``````+----------------------------------+--------------+................
| [ Evil Code ]xxxxxxxxxxxxxxxxxxxxxxEvil Address |  Old stack ...
+----------------------------------+--------------+................
▲──────────────────────────────────┘
``````

Now instead of returning back to the previous caller, you jump straight to the `[Evil Code]`. Now you're running his code instead of your program. From there it's pretty much game-over.

# Mitigation and Other Techniques

Two of the techniques used to reduce the effectiveness of stack smashing are DEP and ASLR.

DEP ("Data Execution Prevention") works by marking the stack non-executable. This means that the `[Evil Code]` on the stack won't run, because running code on the stack is no longer allowed. To get around this, the attacker finds chunks of existing code that will do bits and pieces of what he wants. And instead of just overwriting his own return address, he creates a chain of return addresses down through the stack for all the functions he wants to run in turn. They call this "Return Oriented Programming", or ROP. The chain of returns is called a "ROP Chain". This is really hard to do. But there are tools to help.

ASLR ("Address Space Layout Randomization") works by randomizing the locations of all the interesting functions. Now creating a ROP chain isn't so easy -- every time the program runs, all the addresses are in different places. So when the attacker goes to overwrite the return address with is own Evil Address, he won't know what numbers to use because the code is always in different places.

Neither DEP nor ASLR on its own offers much protection, but both together make successful exploitation very difficult. While some circumventions sometimes exist, there isn't a workaround that works everywhere. If you can get around DEP+ASLR, it's a one-off sort of success.

• +1 for being very clear and informative, but I was hoping for a 45 second metaphor I could use to explain it to someone who doesn't really want to know all of the technical details. Mar 22 '14 at 14:45
• Analogies for simple buffer overflows are easy enough, but that's an intuitive concept that rarely requires much explanation. Arbitrary code execution due to stack overflow is a different matter. There really isn't a real-world parallel because it depends on the interaction of rules and conventions that are peculiar to this subject. People understand easily enough that you can overflow one field into another, but that usually leaves the question, "why the hell does that mean the attacker now gets to do whatever he wants?" Mar 23 '14 at 18:28

The other answers are still pretty technical, so I am offering this.

Let's imagine you have a kindergarten class. There are cubby holes for each student to put their shoes in. Each cubby hole holds one shoe. So for each student, you provide two cubby holes.

Each student is assigned two adjacent cubby holes. The teacher then calls students at random to put their shoes into the cubby holes to which they are assigned.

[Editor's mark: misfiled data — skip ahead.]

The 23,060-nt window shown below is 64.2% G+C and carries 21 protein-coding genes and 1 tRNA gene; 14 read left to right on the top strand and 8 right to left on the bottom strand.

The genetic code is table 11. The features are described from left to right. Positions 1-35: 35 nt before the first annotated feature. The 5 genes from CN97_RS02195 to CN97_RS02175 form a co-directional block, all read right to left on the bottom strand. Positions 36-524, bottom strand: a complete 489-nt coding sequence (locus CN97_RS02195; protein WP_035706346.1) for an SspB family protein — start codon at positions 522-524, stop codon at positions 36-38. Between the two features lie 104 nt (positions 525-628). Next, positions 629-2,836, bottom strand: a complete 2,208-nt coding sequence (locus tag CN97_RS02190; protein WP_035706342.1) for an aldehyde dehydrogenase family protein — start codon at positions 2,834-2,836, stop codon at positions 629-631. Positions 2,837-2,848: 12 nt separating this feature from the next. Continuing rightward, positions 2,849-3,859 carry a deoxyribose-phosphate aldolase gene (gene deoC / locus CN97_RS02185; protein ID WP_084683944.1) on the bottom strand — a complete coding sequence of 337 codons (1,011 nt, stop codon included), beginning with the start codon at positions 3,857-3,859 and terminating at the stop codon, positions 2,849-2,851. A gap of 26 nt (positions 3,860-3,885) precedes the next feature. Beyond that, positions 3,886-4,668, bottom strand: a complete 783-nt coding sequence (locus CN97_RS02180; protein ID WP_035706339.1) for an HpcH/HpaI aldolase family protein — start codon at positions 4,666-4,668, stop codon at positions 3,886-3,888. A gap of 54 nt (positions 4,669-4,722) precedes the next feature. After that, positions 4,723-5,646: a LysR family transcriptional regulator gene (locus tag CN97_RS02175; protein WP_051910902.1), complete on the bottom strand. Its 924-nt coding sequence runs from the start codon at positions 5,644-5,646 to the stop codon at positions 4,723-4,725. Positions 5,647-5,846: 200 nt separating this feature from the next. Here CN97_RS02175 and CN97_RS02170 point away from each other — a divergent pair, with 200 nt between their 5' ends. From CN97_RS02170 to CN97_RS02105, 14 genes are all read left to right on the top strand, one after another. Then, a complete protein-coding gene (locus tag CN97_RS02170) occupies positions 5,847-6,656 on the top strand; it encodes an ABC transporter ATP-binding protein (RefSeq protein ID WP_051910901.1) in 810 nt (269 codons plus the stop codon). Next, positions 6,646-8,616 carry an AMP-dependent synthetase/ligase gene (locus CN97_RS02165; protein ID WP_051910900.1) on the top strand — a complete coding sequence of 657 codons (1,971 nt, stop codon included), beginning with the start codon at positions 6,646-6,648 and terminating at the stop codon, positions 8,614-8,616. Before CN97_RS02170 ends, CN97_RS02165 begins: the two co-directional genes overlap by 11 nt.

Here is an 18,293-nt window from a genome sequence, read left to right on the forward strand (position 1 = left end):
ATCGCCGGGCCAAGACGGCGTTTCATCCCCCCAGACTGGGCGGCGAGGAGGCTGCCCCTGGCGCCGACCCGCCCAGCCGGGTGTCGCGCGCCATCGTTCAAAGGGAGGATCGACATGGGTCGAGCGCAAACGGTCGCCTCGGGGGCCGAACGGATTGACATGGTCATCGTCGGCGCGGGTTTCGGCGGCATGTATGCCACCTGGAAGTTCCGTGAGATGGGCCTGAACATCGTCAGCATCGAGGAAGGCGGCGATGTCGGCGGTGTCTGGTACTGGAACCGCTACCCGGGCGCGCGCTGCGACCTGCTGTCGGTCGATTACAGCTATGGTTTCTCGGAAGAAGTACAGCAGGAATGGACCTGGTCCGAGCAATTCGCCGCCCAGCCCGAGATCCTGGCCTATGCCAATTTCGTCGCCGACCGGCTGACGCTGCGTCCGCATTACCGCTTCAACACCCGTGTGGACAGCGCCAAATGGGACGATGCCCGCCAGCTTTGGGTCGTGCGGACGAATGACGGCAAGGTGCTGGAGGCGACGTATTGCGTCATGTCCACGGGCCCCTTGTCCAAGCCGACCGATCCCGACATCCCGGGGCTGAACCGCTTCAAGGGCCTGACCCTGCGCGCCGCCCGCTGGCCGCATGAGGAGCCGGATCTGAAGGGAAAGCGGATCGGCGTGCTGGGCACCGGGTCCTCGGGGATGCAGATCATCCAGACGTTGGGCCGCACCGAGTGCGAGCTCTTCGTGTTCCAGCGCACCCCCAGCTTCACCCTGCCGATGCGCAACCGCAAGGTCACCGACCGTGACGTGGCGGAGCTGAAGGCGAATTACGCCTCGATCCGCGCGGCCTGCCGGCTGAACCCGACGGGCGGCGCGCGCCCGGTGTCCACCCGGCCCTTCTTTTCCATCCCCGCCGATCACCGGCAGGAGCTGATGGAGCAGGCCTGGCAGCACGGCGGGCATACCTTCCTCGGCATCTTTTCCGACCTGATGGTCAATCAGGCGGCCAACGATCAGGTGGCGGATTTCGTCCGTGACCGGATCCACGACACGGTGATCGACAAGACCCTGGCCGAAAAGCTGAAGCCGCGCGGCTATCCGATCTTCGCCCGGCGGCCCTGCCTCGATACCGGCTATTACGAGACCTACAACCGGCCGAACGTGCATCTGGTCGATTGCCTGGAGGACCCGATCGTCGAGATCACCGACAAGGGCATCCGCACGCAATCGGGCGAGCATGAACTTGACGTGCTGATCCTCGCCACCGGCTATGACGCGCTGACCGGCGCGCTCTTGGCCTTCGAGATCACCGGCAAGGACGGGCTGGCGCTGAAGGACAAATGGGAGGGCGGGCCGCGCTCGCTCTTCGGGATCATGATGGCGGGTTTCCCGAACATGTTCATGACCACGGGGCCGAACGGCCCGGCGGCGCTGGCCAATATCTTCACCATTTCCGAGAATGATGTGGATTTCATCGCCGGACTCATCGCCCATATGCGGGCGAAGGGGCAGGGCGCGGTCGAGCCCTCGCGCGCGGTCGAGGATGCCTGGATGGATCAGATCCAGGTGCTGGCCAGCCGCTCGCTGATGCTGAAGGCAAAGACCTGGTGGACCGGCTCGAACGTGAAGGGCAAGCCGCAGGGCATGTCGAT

When the teacher calls up Bad Billy Bad Billy wants to mess with Stupid Sally. Billy's cubby holes are numbers `5` and `6` and Sally's are numbers `7` and `8`. Billy puts his shows in `5` and `6` and then overflows his defined limit and puts a slimy toad in Sally's cubby number `7`.

Because the teacher is not enforcing any protections on the defined limit for using cubby holes in the adjacent order, Billy is able to overflow his limit and mess with Sally's storage. Now when Sally goes to get her shoe, she will get a slimy toad instead yuck!

``````+-------------------+--------------------+-------------------+--------------------+
|      CUBBY 5      |       CUBBY 6      |      CUBBY 7      |       CUBBY 8      |
+-------------------+--------------------+-------------------+--------------------+
|                   |                    |                   |                    |
| Billy's Left Shoe | Billy's Right Shoe | Sally's Left Shoe | Sally's Right Shoe |
+-------------------+--------------------+-------------------+--------------------+
``````

Billy input three items where it is defined he should only put in 2, this is how a stack overflow works at a high level, someone is messing with storage for which they are not authorized and then when that storage get's read it's not what you were expecting.

``````+-------------------+--------------------+------------+--------------------+
|      CUBBY 5      |       CUBBY 6      |   CUBBY 7  |       CUBBY 8      |
+-------------------+--------------------+------------+--------------------+
|                   |                    |            |                    |
| Billy's Left Shoe | Billy's Right Shoe | Slimy Toad | Sally's Right Shoe |
+-------------------+--------------------+------------+--------------------+
``````

A buffer overflow could have been prevented if the teacher was paying more attention and ensuring that each student only used the amount of storage which was expected.

• While this has a great "overflow" component, it doesn't really show how a buffer overflow can be utilized to execute script (see the cookbook and price chart examples, which both result in the attacker getting something). Mar 22 '14 at 16:26
• If the function is SallyPutsOnShoe(), then when Sally goes to obtain her shoe she get's a toad instead. Billy get's to laugh. Billy's goal is just to change the outcome. Would you not consider this a denial of service against Sally getting her shoes on so she can go outside and play? It is intended the frog replaces the shoe not just puts the toad in the shoe. Mar 22 '14 at 16:29
• Yeah, but the goal of a buffer overflow isn't just to make the vulnerable program not work, it's to make the program work for you. Billy does cause a bit of chaos, but that would be the equivalent of me smashing a stack and then overwriting the EIP with "xxxxxx." It doesn't really do anything for me. Mar 22 '14 at 16:38
• I believe the question was asking about just a buffer overflow, not a stack overflow. You can insert an arbitrary instruction as one attack or you can put in new data. Imagine you have to adjacent spaces in memory for the amount of money you are owed by the Bank, if you overflow the first memory allocation and can write to the second one for which you don't have permission, now the Bank owes you more money. You illegally modified the input to a legit function to your advantage, why introduce new code to give you more money if you can just change the input illegally? Mar 22 '14 at 16:43